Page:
Sunday, June 28, 2009

Sanctuary, my extremity

What is the point of bringing guns to church? Isn't the whole idea of church that it's a place where God will provide and protect you?

In Kentucky, a pastor encouraged his flock to proudly sport their firearms while attending services this week. A gun raffle capped off the day. The pastor said that fears of an Obama planet compelled him to prove that people can carry their weapons and still be decent, law-abiding folk.

Do people really believe that President Obama is going to confiscate guns and/or repeal the Second Amendment? He's never even hinted at it, and most gun-control advocates aren't in favor of it either. Where does this irrational fear come from? Is it from the very real weakening of the First, Fourth, Fifth and Sixth Amendments through the Patriot Act? Somehow, I doubt it. I can think of some superficial and prejudicial factors, but I'd rather think those are unfounded as well. But they probably aren't.

That part about being proving decency and law-abiding-ness, though, I can understand. After several recent church shootings and politically motivated killings, the burden's definitely on the gun crowd, particularly the right-leaning gun crowd, to prove that they can be trusted with their guns. Kind of like young kids with small-part-laden toys.

But, really, guns in church? This is why I don't go. Well, that, and the increasingly extremist (and illegal) political rhetoric.

Friday, June 26, 2009

My own Thriller

Michael Jackson is dead. Wow.

I had just arrived at work yesterday when I heard the news that Michael had been hospitalized. The newsroom buzzed like never before, partially because it was that rare Really Huge Story that doesn't seem to happen much anymore, but also because he'd had an impact on so many of us. And that's what made Michael so special; even in his oddest behavior and at the very nadir of his popularity, no one could deny that his music had been a soundtrack for our lives. He redefined music, stardom, spectacle and charity.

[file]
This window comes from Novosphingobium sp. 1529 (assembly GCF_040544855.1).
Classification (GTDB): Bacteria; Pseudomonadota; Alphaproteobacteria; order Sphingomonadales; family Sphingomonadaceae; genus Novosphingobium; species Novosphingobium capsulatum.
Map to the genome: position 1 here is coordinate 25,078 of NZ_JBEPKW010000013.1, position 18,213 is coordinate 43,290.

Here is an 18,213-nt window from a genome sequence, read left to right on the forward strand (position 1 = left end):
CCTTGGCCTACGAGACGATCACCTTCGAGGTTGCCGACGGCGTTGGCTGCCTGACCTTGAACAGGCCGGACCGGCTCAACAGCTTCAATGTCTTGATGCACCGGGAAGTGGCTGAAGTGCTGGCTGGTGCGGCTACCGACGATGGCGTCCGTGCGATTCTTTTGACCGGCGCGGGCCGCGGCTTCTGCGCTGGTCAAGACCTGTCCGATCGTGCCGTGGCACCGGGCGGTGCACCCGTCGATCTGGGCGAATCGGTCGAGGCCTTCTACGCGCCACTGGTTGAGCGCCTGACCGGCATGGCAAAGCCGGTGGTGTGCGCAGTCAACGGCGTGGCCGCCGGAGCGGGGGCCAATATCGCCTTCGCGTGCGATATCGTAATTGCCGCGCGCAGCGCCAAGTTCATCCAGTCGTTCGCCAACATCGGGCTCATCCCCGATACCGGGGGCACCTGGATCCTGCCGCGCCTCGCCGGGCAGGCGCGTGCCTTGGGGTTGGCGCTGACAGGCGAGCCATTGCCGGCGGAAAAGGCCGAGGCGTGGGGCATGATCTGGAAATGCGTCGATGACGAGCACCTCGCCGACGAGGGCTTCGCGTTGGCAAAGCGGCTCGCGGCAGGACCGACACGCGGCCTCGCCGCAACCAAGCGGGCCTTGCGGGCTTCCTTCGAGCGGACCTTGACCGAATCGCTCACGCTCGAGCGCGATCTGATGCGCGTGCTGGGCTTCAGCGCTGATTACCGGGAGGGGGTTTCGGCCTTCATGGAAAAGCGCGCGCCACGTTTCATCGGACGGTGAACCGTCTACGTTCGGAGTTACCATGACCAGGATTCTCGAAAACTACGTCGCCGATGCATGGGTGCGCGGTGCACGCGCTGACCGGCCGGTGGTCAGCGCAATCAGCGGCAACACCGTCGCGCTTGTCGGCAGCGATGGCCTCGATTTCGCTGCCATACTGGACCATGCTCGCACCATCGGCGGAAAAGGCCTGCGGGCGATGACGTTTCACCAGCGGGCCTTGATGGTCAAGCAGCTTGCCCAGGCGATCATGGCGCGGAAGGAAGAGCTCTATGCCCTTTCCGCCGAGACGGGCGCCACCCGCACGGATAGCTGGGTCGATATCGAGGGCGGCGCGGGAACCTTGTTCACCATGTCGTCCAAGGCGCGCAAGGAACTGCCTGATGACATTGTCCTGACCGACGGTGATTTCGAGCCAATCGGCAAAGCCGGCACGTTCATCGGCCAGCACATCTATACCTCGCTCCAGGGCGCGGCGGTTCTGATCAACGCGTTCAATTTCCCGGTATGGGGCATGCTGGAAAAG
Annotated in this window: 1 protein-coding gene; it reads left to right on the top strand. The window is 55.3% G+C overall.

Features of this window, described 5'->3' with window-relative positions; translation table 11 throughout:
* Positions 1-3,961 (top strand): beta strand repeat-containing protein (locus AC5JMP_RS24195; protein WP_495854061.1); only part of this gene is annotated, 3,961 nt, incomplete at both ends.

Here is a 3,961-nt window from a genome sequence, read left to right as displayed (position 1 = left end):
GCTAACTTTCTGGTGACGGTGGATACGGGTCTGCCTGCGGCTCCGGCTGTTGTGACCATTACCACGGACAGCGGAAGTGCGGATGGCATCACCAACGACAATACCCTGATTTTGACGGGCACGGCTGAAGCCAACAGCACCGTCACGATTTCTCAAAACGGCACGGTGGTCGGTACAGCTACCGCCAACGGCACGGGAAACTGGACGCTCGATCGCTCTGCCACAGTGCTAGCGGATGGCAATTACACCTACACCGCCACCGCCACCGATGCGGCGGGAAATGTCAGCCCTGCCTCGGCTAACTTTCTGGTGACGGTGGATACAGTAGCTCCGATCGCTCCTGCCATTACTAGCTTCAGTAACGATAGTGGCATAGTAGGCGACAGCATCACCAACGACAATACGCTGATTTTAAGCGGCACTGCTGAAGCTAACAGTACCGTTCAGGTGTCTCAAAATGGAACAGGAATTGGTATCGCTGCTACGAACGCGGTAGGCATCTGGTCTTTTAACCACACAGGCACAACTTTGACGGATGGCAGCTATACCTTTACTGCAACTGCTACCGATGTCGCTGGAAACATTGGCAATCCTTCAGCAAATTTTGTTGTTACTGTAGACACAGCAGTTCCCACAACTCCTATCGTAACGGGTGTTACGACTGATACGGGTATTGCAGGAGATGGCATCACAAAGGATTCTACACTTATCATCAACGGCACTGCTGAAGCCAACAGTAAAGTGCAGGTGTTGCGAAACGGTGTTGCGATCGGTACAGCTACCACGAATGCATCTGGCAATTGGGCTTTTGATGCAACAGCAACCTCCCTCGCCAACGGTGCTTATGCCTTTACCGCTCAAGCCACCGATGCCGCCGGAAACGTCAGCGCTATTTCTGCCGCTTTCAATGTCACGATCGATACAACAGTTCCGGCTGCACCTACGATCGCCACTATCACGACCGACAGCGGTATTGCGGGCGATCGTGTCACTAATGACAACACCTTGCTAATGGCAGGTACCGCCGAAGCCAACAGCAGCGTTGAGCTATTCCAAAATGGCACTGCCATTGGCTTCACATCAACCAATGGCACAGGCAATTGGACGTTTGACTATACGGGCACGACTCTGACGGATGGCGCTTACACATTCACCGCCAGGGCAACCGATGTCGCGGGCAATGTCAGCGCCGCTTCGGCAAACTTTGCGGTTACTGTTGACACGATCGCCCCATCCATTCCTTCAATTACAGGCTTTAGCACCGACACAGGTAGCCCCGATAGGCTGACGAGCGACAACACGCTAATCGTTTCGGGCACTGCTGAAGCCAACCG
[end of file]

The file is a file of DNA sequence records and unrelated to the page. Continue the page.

Within minutes of Michael's passing, my entire Facebook feed was about MJ. And not the "Wacko Jacko" jokes that had come to define him in his later years, but how profound an impact he had on my friends' lives. I really had no idea. His music has been in heavy rotation in my music library from the start. All of it, from "I Want You Back" to "You Rock My World." To me, Michael's work is consistently excellent - Thriller, Bad, Dangerous and HIStory are personal favorites of mine - and I have most of his albums. In fact, just this past Monday I bought the Jacksons' Victory LP (99 cents at a secondhand store - what a travesty for a near-mint record). In recent years, I felt like I was the only one who still cared. As sad as I am that he died, I'm happy to know that so many have been affected so deeply.

The thing about Michael's music isn't that he made it, but that it seemed inevitable that he would. If ever a pop song seemed natural to me, "Billie Jean" is it. I can't imagine that song not existing. The same is true with a lot of his compositions, almost as if the sonic genius was there, but Michael was the one talented enough to capture it for posterity.

In this age of extreme niche, it's unreal to fathom someone of Michael's scale coming along again. Check out any of the hottest musical acts today, and chances are they apply to a specific clientele, like Disney Channel aficionados or hip-hop dance clubs. Michael had everybody. He was everywhere, not strictly out of capitalism, but because people literally couldn't get enough of him. He was one of those beacons of world unity that are so lacking these days, in every respect. He was more than a musician - he advocated for children and the environment and electrified the world with dazzling showmanship that, for many behind the Iron Curtain, was their first taste of Western culture.

His Dangerous tour concert from Bucharest in 1992, aired on HBO and my VCR countless times, is an all-time classic of showmanship. The musical performances alone are top-notch, but the spectacle itself is unmatched. During one montage, a picture of Michael with AIDS victim Ryan White elicited huge cheers from the Romanian crowd. Not only did Michael befriend Ryan at a time when AIDS rendered you untouchable, but was probably the reason Romanians had even heard of Ryan White. That's really something.

One of my earliest memories is standing in my mom's kitchen through much of 1983-84 as she wore out her Thriller cassette on our silver Panasonic boombox. I remember being especially mesmerized by the spinning tape counter, and also by Michael's falsetto, which made me think he was a girl. When I got a CD copy for Christmas in 7th grade (1992), I did my best to wear that out too. I also had Dangerous and Bad in that time period, as well as the Jacksons' Triumph on LP. Can You Feel It? I did. Endlessly.

Not long after that, I began writing songs. Lots of them. Within the next two years, I wrote more than 150 songs. I became obsessed with creating my own Thriller, even going so far as to create my own band (Decibel) with my friends, though we never actually played - just wrote songs in anticipation of our big break. And though I eventually gave up on being a rock star - probably when my mom accurately called me "tone deaf" - I've never stopped writing lyrics or anything else. And I'm still working on my own Thriller.